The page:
Now, having said that, is he wrong? No, I think he’s right, but it’s not a hard assumption to make. Apple’s goal has never been to have the greatest number of widgets in a market, so I’m sure that even Steve Jobs would privately admit that Android phones will eventually outsell iPhones. To do that, though, Android will have to exist on hardware from numerous manufacturers - who will want control over the feature set for the phones they make, as well as be on the networks of numerous wireless carriers - who will want control over the feature set for the phones they carry. I.e., some Android phones may someday come close to matching the quality user experience of the iPhone, but most will definitely not.

I think that once the iPhone appears on Verizon (and other US wireless carriers), there will be a noticeable dip in the number of Android phones being sold. Also, once the AppleTV can run the same apps as the iPhone (even if they’re AppleTV versions), I see even more people being interested in the iPhone. (I also see that being the point when the AppleTV moves from an Apple hobby to a legit Apple product.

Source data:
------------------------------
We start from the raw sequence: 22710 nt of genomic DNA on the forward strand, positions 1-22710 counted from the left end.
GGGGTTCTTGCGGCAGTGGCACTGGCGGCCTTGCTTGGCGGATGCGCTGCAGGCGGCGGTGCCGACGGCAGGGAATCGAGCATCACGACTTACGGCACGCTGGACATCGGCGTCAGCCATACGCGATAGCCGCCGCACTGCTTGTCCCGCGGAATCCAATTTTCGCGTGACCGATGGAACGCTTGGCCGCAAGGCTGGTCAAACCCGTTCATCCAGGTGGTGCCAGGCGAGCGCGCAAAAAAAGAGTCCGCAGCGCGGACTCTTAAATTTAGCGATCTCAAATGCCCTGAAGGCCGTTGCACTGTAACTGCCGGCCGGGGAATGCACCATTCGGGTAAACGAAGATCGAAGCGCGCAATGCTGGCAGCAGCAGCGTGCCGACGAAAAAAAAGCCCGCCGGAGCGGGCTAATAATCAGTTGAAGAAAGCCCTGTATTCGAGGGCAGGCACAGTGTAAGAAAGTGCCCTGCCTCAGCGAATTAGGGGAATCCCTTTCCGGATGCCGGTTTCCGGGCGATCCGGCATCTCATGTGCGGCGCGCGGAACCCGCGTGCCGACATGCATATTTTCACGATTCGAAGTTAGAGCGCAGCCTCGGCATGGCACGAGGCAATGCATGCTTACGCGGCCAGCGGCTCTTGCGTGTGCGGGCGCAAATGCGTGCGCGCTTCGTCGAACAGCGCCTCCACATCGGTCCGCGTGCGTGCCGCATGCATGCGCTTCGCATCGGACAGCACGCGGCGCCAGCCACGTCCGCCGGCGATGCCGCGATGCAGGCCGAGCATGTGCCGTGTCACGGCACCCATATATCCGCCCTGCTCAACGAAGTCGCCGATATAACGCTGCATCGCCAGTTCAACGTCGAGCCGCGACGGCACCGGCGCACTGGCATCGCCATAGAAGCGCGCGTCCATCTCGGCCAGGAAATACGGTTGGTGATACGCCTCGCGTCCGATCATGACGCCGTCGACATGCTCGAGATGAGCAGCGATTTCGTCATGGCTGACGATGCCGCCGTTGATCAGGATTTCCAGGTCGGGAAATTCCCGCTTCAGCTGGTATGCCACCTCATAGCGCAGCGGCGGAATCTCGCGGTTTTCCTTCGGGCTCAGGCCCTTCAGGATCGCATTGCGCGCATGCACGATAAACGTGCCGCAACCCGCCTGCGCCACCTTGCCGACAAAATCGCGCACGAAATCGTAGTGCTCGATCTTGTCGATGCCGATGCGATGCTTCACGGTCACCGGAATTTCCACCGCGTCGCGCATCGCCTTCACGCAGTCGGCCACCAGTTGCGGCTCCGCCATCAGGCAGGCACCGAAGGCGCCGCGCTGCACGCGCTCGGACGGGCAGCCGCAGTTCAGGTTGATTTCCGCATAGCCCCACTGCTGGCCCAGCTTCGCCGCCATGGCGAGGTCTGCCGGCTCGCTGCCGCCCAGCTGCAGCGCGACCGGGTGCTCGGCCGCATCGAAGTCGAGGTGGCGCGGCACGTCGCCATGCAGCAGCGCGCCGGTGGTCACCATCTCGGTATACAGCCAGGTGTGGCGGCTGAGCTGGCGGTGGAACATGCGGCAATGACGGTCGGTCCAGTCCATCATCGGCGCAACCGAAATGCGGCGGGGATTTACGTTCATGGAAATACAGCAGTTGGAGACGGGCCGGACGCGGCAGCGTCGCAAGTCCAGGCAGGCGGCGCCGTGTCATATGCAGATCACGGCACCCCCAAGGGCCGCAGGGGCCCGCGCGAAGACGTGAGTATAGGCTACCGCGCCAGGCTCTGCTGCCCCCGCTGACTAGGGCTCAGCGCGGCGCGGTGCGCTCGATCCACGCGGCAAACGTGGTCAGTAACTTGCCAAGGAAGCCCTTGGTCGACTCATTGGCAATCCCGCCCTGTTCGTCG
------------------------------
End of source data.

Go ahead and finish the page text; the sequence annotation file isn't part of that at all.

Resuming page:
But, hey, what do I know? I never even came up with the Apple II. wink

Bosco (Brad Hutchings)

Woz is a regular Nostradamus. Android has already passed iPhone in sales, by a 3:2 margin. I think the key to Android domination will be the rollout of inexpensive Bluetooth speakers and automotive head units. Those will make the iPod dock obsolete and eliminate the last incentive for users to tie themselves to the iPod stack.

Bosco (Brad Hutchings)

Just saw this. Woz might actually be on to a trend. Android actually matched iOS in ad impressions on a major ad network this month. That’s really amazing considering ad impressions is a measure of installed active user base rather than sales.

RonMacGuy

Funny how people get confused over what Apple’s focus is.  From Gigaom.com:

Apple raked in 48 percent of the worldwide mobile market?s earnings before interest and taxes in the second quarter of 2010, mocking the relevance of market share figures, where it?s still a relatively small player. The Cupertino-based company achieved this feat with roughly 3 percent of the overall mobile sales in the quarter, further emphasizing its traditional approach of profitability over units sold.

Profitability over units sold.  Hmm.  A shareholder focus.  I guess that’s why Apple stock is performing so well.